The first Swallow - 7 April.
Dunnock - misnamed Hedge Sparrow though no relation to sparrows and a gorgeous blue-brown in Spring.
Jackdaw - the first to arrive when we put food out.
Dipper - common all along the Upper Towy Valley.
Hedgehog in the garden - using a remote trigger with a DSLR camera and two flash heads.
Magpie taking meat scraps. They always seem to look angry!
A common sight during lockdown
Collared Doves quite literally billing and cooing
Chiffchaff - a few are resident but most arrive mid March, the first summer visitor.
Wood warbler - rare summer visitor and top attraction at the Dinas reserve.
Blackcap male - Females have brown caps. Very powerful song likened to the Nightingale. Common this year.
Large Red Damselfly
Orange Tip male (left) and female.
Goldfinch and one of its favourite foods - dandelion seed.
Bullfinch male - possibly eating a butterfly
Greater Spotted Woodpecker picking up a peanut. I have seen them securing the nut in a crevice to peck pieces out of it.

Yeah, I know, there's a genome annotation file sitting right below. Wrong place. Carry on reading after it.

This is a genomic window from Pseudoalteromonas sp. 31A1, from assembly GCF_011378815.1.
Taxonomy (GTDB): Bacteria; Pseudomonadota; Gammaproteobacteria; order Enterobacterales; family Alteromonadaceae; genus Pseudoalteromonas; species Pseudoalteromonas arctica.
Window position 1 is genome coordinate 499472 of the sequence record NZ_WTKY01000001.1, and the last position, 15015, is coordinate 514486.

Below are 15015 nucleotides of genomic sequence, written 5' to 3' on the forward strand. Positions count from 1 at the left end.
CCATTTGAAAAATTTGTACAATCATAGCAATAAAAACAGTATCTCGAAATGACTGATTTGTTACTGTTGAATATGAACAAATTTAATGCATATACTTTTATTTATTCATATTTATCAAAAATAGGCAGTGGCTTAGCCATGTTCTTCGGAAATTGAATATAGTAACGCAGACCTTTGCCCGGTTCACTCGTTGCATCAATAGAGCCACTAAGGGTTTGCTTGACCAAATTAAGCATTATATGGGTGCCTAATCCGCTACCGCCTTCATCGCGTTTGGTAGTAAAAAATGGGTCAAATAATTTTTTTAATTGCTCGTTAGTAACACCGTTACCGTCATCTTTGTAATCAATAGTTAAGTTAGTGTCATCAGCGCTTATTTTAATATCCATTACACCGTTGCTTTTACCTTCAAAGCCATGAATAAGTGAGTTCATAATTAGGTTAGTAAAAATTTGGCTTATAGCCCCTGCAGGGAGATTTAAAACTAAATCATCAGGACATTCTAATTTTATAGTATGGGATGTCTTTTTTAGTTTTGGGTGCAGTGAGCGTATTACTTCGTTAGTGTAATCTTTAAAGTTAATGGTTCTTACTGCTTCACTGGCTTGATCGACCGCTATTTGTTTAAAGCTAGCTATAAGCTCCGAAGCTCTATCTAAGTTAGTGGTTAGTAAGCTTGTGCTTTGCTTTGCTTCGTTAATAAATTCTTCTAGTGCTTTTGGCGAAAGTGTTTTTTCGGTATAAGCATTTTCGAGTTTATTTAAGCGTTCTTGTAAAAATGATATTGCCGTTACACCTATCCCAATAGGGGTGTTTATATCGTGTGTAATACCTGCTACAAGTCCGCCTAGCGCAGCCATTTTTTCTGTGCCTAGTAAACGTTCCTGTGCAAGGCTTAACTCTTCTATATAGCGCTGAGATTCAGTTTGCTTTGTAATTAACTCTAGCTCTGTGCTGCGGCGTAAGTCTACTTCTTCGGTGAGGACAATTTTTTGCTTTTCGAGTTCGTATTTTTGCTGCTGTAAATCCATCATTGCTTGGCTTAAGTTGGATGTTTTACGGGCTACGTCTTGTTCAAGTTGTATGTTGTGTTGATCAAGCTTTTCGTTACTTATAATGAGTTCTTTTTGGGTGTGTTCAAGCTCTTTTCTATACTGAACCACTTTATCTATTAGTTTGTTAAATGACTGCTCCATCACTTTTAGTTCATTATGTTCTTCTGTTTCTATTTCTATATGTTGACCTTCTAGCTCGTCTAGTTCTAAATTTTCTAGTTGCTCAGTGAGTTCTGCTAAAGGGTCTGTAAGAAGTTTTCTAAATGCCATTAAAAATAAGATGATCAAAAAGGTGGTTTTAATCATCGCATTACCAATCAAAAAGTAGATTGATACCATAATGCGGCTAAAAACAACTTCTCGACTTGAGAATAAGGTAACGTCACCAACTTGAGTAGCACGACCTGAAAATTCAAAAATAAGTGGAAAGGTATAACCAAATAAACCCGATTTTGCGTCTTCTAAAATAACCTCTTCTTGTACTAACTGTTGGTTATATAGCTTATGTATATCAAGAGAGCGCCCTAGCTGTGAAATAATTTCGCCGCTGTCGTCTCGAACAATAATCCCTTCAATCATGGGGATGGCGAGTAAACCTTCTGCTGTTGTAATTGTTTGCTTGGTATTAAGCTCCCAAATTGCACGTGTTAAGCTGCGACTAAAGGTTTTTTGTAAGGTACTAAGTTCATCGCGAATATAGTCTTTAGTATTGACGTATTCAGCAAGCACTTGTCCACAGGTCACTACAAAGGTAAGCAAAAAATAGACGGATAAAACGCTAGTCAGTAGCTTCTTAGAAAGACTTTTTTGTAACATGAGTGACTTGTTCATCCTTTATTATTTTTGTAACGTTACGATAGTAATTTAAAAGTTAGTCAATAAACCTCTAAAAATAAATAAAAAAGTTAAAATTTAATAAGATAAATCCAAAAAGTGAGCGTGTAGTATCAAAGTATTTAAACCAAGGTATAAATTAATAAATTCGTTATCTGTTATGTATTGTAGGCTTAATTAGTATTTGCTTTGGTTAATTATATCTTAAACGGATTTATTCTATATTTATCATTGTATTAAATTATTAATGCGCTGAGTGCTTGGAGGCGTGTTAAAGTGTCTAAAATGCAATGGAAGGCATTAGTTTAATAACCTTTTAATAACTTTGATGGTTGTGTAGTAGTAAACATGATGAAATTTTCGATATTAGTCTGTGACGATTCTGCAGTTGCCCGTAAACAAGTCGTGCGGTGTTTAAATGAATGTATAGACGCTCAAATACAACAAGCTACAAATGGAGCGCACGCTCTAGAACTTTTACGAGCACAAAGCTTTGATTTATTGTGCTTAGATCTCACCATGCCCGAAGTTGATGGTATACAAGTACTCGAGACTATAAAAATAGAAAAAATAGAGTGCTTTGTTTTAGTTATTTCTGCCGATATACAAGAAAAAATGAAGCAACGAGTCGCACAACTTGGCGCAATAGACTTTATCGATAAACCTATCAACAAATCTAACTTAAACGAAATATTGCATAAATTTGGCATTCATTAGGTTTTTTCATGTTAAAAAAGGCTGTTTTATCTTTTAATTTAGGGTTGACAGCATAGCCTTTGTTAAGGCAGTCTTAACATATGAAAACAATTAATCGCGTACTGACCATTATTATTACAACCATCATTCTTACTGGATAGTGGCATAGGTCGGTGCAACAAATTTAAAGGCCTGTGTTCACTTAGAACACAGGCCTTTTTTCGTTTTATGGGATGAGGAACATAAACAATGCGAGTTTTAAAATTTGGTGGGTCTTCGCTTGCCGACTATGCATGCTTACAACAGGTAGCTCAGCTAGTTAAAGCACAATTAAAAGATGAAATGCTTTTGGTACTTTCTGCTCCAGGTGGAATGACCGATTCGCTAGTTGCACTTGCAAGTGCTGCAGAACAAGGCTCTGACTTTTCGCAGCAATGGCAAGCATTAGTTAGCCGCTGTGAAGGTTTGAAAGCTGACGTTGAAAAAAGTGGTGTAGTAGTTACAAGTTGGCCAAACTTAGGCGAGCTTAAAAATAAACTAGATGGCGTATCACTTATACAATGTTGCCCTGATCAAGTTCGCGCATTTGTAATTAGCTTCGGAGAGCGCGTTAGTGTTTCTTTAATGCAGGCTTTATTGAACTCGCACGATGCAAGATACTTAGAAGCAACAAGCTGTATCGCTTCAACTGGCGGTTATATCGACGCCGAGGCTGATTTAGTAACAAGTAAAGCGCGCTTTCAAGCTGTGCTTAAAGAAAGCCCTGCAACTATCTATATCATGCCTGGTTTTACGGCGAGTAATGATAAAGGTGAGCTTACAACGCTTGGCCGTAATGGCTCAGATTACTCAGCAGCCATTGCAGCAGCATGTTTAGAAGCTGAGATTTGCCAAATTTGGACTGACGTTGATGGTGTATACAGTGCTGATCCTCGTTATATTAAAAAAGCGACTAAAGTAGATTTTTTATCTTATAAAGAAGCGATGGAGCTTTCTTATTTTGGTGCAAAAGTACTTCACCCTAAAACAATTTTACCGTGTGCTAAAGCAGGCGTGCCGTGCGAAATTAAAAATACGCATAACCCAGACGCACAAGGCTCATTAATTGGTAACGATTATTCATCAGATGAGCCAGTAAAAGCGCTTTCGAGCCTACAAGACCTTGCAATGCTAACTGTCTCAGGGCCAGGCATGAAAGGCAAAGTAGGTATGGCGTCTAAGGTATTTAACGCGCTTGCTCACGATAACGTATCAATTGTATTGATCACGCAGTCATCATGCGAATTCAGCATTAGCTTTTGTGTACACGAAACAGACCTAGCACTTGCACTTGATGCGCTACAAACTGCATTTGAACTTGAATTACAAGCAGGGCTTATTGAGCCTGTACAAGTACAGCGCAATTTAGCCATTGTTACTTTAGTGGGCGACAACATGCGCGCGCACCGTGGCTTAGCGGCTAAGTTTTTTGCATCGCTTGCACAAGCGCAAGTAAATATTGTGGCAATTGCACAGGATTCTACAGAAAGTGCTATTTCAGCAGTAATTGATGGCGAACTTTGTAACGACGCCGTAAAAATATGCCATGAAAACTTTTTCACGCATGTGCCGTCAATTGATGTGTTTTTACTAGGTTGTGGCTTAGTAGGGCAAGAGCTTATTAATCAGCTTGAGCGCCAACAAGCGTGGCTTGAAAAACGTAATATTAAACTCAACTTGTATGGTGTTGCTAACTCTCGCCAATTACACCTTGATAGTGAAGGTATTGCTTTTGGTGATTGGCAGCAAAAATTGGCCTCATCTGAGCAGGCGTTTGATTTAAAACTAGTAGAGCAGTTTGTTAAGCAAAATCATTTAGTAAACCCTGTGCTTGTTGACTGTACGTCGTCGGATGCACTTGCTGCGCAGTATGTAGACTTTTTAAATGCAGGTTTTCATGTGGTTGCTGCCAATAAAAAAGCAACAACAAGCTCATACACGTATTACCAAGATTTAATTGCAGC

Canada goose in territorial dispute
Garden Warbler. Powerful and varied song similar to Blackcap.
Cuckoo - perhaps a few more this year than last? Still much reduced in numbers.
Our first fledgling - a Pied Wagtail
Little Grebe with chick
Garden Bumblebee (Bombus Hortorum) on Granny's Bonnets (aquilegia)
Song Thrush living the name.
Canada Goose family
Broad Bodied Chaser, male
Female Goosander with ducklings
Blue Tit fledging. A few seconds later it was lost in the undergrowth.
Common Blue Damselfly - very common this year.
Large Red Damselflies. First mating position. If the female (below) is receptive she will curl her abdomen up to receive sperm.
Even a House Sparrow can be beautiful - sometimes.
Grey Wagtail on the Towy.
Small Tortoiseshell butterflies on thyme.
Bank Vole swimming on the Towy - much smaller than a Water Vole
Bank Vole - easier to identify on land
Grey Squirrel by the river
Pied Wagtail on the Towy. Both Pied and Yellow Wagtails nest by the river but Pied also common in gardens.
Unfortunately I had a wide angle lens on the camera, but this old hare was quite close
This is the same image cropped. He (or she) has lost an ear and seems to have poor eyesight.